. . . and whether the defendant has shown that the integrity of the grand jury proceedings was impaired . . . ." Commonwealth v. Mayfield, 398 Mass. 615 , 619-620 (1986), and cases cited. See Commonwealth v. O'Dell, 392 Mass. 445 , 446-447, 449-450 (1984). A motion to dismiss on this ground may be allowed only on a showing that (1) false or deceptive evidence was offered knowingly or with "reckless disregard of the truth" (Commonwealth v. Mayfield, supra at 621) of that evidence; (2) the false evidence "probably influenced" the grand jury's decision to indict; and (3) the evidence was presented with the intention of obtaining an indictment (hereinafter, the Mayfield factors). Commonwealth v. Silva, 455 Mass. 503 , 509 (2009), citing Commonwealth v. Mayfield, supra at 620-622.
In a thoughtful and carefully considered decision, the judge found and ruled that the prosecutor presented false and deceptive evidence to the grand jury, that the prosecutor did so as a consequence of a "reckless disregard for the truth," [Note 9] and that this lapse impaired the integrity of the grand jury proceedings. In reviewing a decision of a motion judge after hearing on a motion to dismiss brought pursuant to Commonwealth v. O'Dell, supra, "we accept the judge's subsidiary findings of fact absent clear error 'but conduct an independent review of his ultimate findings and conclusions of law.' " Commonwealth v. Scott, 440 Mass. 642 , 646 (2004), quoting from Commonwealth v. Jimenez, 438 Mass. 213 , 218 (2002). As the Commonwealth claims error only in the judge's findings and rulings on the first two Mayfield factors, we limit our discussion accordingly.
a. Presentation of false or deceptive testimony. As explained below, the judge's findings and rulings on the first factor -- the presentation of false or deceptive evidence with "reckless disregard for the truth" -- are unimpeachable. Nonetheless, we describe the Commonwealth's missteps in some detail so as to give guidance on unintentional conduct that may run afoul of this prong of the Mayfield test.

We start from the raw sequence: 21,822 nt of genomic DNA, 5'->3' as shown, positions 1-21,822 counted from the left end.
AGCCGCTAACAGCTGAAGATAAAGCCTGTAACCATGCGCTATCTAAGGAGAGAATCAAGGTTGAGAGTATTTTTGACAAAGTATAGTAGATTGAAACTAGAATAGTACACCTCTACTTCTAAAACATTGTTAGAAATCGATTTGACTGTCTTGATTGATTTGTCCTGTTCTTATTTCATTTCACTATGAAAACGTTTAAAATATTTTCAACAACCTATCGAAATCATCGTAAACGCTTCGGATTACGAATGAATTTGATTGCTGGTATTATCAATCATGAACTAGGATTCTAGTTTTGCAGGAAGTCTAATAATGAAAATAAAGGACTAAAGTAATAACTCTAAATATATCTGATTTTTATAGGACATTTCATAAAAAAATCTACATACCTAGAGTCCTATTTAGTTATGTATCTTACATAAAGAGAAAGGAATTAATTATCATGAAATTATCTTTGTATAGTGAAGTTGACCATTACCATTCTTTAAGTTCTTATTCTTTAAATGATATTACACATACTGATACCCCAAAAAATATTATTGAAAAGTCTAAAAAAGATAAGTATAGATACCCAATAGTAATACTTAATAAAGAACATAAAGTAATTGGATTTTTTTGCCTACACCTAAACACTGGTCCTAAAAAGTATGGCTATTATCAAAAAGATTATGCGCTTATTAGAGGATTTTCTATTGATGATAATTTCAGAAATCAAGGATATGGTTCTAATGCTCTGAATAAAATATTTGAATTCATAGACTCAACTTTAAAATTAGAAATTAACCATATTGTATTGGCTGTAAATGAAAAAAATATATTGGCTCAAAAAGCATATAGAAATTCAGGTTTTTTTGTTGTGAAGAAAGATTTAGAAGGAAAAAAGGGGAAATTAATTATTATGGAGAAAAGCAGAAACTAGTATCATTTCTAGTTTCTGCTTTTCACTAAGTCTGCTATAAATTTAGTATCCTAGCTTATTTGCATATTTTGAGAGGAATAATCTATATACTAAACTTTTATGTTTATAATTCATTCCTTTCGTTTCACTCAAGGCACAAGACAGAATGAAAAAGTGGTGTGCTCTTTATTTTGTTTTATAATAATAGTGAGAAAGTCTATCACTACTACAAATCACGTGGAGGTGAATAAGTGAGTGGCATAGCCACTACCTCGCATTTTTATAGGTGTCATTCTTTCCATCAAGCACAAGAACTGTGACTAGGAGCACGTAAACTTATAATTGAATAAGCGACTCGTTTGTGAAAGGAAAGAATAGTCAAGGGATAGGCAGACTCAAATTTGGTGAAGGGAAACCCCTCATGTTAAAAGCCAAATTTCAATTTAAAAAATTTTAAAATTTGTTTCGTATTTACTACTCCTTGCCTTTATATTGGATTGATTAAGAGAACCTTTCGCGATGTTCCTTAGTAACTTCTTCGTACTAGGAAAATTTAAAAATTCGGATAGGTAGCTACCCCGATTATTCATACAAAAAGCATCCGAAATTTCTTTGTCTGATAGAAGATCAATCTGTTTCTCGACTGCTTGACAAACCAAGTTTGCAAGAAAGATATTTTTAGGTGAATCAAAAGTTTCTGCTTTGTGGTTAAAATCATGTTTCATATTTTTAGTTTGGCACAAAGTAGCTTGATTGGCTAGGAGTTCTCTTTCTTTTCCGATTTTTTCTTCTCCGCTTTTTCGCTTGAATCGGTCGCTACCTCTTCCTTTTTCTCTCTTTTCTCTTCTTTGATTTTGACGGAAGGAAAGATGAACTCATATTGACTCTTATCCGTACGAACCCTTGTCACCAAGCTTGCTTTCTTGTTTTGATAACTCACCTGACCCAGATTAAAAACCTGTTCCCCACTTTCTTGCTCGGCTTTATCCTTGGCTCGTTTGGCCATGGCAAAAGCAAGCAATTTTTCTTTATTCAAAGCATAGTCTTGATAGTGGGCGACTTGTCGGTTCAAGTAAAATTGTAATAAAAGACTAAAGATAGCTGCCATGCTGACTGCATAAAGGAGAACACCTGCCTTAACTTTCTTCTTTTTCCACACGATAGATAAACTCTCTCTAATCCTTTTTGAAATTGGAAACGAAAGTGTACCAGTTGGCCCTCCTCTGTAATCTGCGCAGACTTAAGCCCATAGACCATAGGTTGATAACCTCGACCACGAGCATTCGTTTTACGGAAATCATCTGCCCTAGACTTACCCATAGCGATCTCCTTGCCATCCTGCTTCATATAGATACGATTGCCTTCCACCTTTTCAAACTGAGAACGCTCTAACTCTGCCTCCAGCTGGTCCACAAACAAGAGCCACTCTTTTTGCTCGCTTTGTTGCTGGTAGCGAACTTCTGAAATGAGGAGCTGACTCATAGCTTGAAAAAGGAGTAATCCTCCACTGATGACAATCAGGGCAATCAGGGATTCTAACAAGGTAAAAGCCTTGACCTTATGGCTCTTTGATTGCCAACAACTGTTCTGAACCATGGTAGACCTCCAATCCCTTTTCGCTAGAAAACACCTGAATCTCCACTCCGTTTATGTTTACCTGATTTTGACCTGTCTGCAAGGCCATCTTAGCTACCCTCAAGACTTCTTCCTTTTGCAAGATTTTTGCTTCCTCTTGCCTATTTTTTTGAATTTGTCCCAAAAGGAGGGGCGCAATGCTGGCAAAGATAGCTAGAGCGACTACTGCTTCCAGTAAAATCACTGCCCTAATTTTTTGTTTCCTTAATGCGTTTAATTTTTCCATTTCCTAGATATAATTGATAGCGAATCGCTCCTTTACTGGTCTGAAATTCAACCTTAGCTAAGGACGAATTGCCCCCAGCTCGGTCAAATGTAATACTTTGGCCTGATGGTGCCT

As to this first Mayfield factor, the judge cited two reasons for his ruling that the presentation of Fernanda's false and deceptive testimony was the product of a reckless disregard for the truth: (1) the prosecutor was aware of but omitted any direct reference to Fernanda's prior exculpatory statement that she could not identify the perpetrators; and (2) the prosecutor presented Fernanda's identification without qualification, despite compelling reasons to doubt the credibility of her claim. We conclude that there was no error in the judge's findings and rulings on this factor. The falsity of Fernanda's testimony is not open to question given the Commonwealth's admission of this fact in its disclosure to the defendants and the court. [Note 10] The judge could hardly find otherwise. Nor was there error in the judge's finding that the particular presentation of Fernanda's identification testimony, without the qualification of her earlier inconsistent statement, was deceptive. The judge properly could find, as he did, that the omission of a direct reference to the earlier statement created a false impression of Fernanda's value as an eyewitness.